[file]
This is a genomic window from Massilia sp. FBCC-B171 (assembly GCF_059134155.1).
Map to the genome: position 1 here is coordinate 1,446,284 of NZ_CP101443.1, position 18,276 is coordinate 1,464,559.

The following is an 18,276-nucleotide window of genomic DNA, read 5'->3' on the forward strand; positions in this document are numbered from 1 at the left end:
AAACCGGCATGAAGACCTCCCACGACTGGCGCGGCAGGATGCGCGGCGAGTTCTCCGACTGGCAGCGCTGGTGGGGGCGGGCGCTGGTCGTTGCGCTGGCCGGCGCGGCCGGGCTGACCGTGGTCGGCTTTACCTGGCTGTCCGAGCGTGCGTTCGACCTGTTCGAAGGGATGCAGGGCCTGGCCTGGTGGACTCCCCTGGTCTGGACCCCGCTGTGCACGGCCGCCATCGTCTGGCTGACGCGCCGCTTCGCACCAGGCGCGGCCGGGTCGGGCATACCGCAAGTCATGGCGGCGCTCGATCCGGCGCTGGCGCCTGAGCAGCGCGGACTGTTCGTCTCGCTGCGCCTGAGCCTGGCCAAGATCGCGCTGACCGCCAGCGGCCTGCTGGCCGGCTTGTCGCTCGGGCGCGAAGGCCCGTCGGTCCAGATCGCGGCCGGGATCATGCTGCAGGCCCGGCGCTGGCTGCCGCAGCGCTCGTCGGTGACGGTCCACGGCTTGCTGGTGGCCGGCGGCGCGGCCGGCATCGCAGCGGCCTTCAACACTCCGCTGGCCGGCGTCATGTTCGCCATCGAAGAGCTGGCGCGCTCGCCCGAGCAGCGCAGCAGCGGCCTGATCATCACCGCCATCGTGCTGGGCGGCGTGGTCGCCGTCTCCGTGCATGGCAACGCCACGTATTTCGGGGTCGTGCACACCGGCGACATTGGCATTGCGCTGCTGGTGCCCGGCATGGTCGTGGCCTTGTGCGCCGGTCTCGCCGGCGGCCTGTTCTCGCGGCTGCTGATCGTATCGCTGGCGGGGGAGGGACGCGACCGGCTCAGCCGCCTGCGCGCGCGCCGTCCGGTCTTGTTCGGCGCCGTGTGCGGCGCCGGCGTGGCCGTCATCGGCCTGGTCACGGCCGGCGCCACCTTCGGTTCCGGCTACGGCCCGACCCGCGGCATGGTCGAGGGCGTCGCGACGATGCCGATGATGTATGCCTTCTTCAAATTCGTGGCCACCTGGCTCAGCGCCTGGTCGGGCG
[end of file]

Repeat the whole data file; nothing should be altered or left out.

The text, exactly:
This is a genomic window from Massilia sp. FBCC-B171 (assembly GCF_059134155.1).
Map to the genome: position 1 here is coordinate 1,446,284 of NZ_CP101443.1, position 18,276 is coordinate 1,464,559.

The following is an 18,276-nucleotide window of genomic DNA, read 5'->3' on the forward strand; positions in this document are numbered from 1 at the left end:
AAACCGGCATGAAGACCTCCCACGACTGGCGCGGCAGGATGCGCGGCGAGTTCTCCGACTGGCAGCGCTGGTGGGGGCGGGCGCTGGTCGTTGCGCTGGCCGGCGCGGCCGGGCTGACCGTGGTCGGCTTTACCTGGCTGTCCGAGCGTGCGTTCGACCTGTTCGAAGGGATGCAGGGCCTGGCCTGGTGGACTCCCCTGGTCTGGACCCCGCTGTGCACGGCCGCCATCGTCTGGCTGACGCGCCGCTTCGCACCAGGCGCGGCCGGGTCGGGCATACCGCAAGTCATGGCGGCGCTCGATCCGGCGCTGGCGCCTGAGCAGCGCGGACTGTTCGTCTCGCTGCGCCTGAGCCTGGCCAAGATCGCGCTGACCGCCAGCGGCCTGCTGGCCGGCTTGTCGCTCGGGCGCGAAGGCCCGTCGGTCCAGATCGCGGCCGGGATCATGCTGCAGGCCCGGCGCTGGCTGCCGCAGCGCTCGTCGGTGACGGTCCACGGCTTGCTGGTGGCCGGCGGCGCGGCCGGCATCGCAGCGGCCTTCAACACTCCGCTGGCCGGCGTCATGTTCGCCATCGAAGAGCTGGCGCGCTCGCCCGAGCAGCGCAGCAGCGGCCTGATCATCACCGCCATCGTGCTGGGCGGCGTGGTCGCCGTCTCCGTGCATGGCAACGCCACGTATTTCGGGGTCGTGCACACCGGCGACATTGGCATTGCGCTGCTGGTGCCCGGCATGGTCGTGGCCTTGTGCGCCGGTCTCGCCGGCGGCCTGTTCTCGCGGCTGCTGATCGTATCGCTGGCGGGGGAGGGACGCGACCGGCTCAGCCGCCTGCGCGCGCGCCGTCCGGTCTTGTTCGGCGCCGTGTGCGGCGCCGGCGTGGCCGTCATCGGCCTGGTCACGGCCGGCGCCACCTTCGGTTCCGGCTACGGCCCGACCCGCGGCATGGTCGAGGGCGTCGCGACGATGCCGATGATGTATGCCTTCTTCAAATTCGTGGCCACCTGGCTCAGCGCCTGGTCGGGCG